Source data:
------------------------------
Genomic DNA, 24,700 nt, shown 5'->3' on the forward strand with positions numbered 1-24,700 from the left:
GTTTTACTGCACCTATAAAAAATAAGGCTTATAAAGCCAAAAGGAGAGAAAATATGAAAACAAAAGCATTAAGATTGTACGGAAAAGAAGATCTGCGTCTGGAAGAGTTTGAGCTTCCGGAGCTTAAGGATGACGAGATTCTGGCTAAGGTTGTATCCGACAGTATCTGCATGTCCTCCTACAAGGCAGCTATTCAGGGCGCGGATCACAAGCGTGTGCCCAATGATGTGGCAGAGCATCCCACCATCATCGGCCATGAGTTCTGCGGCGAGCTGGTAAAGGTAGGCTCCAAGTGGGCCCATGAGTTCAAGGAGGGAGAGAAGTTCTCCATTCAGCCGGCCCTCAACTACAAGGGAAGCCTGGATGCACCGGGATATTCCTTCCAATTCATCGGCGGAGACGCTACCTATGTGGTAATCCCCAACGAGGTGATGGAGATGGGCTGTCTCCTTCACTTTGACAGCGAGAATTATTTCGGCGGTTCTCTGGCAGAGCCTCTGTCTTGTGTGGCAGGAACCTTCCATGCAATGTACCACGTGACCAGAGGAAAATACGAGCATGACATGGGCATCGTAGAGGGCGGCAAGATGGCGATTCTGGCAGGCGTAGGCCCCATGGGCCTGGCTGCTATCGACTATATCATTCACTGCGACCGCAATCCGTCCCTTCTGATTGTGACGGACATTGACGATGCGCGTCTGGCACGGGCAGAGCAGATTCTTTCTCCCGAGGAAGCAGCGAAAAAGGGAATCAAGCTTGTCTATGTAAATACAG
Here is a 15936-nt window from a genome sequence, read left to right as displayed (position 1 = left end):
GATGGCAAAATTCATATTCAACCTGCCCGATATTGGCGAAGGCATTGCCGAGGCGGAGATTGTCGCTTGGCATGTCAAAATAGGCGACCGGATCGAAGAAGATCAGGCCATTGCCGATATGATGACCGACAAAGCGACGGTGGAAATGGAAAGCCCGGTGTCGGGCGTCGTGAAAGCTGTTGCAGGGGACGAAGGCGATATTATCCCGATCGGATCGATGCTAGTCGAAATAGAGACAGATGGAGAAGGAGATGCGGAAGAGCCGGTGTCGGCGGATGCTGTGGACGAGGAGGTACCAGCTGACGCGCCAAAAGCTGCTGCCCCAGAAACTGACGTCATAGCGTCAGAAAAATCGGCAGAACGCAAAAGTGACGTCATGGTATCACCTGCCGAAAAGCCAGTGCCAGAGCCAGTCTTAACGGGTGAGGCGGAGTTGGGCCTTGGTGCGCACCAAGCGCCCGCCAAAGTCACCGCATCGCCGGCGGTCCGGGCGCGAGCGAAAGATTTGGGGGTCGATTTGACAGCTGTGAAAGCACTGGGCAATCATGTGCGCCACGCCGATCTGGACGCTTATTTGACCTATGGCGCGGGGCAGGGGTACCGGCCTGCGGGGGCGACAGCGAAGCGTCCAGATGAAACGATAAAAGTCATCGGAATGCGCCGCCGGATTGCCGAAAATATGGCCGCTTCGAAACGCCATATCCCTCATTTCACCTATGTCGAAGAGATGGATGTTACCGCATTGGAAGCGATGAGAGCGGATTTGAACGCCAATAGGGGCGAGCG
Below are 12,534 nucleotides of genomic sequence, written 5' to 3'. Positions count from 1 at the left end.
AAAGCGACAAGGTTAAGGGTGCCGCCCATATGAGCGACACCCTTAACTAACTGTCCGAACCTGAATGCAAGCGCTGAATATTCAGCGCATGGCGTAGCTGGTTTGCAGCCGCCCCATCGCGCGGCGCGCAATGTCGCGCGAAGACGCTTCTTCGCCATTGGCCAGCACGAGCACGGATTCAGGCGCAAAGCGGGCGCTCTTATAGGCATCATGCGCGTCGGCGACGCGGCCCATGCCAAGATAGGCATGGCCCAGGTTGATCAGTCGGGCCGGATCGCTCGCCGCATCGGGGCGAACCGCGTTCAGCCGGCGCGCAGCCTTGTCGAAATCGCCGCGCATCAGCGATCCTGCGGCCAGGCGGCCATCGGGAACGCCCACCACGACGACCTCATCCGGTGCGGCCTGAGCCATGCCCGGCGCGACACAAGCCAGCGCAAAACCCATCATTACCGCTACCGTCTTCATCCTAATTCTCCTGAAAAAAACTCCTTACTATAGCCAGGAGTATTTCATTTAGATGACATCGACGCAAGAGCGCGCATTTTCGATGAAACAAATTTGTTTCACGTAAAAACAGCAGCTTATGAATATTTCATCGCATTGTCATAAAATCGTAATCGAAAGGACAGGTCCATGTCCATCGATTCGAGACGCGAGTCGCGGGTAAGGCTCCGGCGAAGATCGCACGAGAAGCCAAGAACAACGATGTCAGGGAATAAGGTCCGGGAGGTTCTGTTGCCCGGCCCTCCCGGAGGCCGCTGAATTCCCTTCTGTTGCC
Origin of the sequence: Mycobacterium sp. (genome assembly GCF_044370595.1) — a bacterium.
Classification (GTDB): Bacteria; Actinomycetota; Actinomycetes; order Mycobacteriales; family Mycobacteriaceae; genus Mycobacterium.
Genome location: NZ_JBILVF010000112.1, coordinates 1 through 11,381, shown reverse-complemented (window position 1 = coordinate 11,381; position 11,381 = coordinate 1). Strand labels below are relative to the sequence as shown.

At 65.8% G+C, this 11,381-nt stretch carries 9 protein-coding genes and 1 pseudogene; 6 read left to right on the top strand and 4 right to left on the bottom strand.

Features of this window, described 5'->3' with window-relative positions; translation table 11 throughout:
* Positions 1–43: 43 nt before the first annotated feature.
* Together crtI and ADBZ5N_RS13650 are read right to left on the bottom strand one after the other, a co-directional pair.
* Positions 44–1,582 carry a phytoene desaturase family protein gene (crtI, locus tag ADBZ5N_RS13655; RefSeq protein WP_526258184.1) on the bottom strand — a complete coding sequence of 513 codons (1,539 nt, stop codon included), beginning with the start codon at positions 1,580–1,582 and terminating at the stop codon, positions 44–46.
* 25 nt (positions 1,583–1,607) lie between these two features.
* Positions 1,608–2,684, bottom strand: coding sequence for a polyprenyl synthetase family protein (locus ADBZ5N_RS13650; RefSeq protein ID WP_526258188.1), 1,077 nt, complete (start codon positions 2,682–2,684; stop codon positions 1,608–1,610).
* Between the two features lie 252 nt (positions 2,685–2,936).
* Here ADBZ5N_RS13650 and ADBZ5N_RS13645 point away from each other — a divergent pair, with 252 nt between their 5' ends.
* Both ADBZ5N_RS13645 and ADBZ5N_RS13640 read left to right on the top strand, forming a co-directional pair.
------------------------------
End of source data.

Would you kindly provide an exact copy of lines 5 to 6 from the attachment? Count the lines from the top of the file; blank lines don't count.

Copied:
Below are 12,534 nucleotides of genomic sequence, written 5' to 3'. Positions count from 1 at the left end.
AAAGCGACAAGGTTAAGGGTGCCGCCCATATGAGCGACACCCTTAACTAACTGTCCGAACCTGAATGCAAGCGCTGAATATTCAGCGCATGGCGTAGCTGGTTTGCAGCCGCCCCATCGCGCGGCGCGCAATGTCGCGCGAAGACGCTTCTTCGCCATTGGCCAGCACGAGCACGGATTCAGGCGCAAAGCGGGCGCTCTTATAGGCATCATGCGCGTCGGCGACGCGGCCCATGCCAAGATAGGCATGGCCCAGGTTGATCAGTCGGGCCGGATCGCTCGCCGCATCGGGGCGAACCGCGTTCAGCCGGCGCGCAGCCTTGTCGAAATCGCCGCGCATCAGCGATCCTGCGGCCAGGCGGCCATCGGGAACGCCCACCACGACGACCTCATCCGGTGCGGCCTGAGCCATGCCCGGCGCGACACAAGCCAGCGCAAAACCCATCATTACCGCTACCGTCTTCATCCTAATTCTCCTGAAAAAAACTCCTTACTATAGCCAGGAGTATTTCATTTAGATGACATCGACGCAAGAGCGCGCATTTTCGATGAAACAAATTTGTTTCACGTAAAAACAGCAGCTTATGAATATTTCATCGCATTGTCATAAAATCGTAATCGAAAGGACAGGTCCATGTCCATCGATTCGAGACGCGAGTCGCGGGTAAGGCTCCGGCGAAGATCGCACGAGAAGCCAAGAACAACGATGTCAGGGAATAAGGTCCGGGAGGTTCTGTTGCCCGGCCCTCCCGGAGGCCGCTGAATTCCCTTCTGTTGCC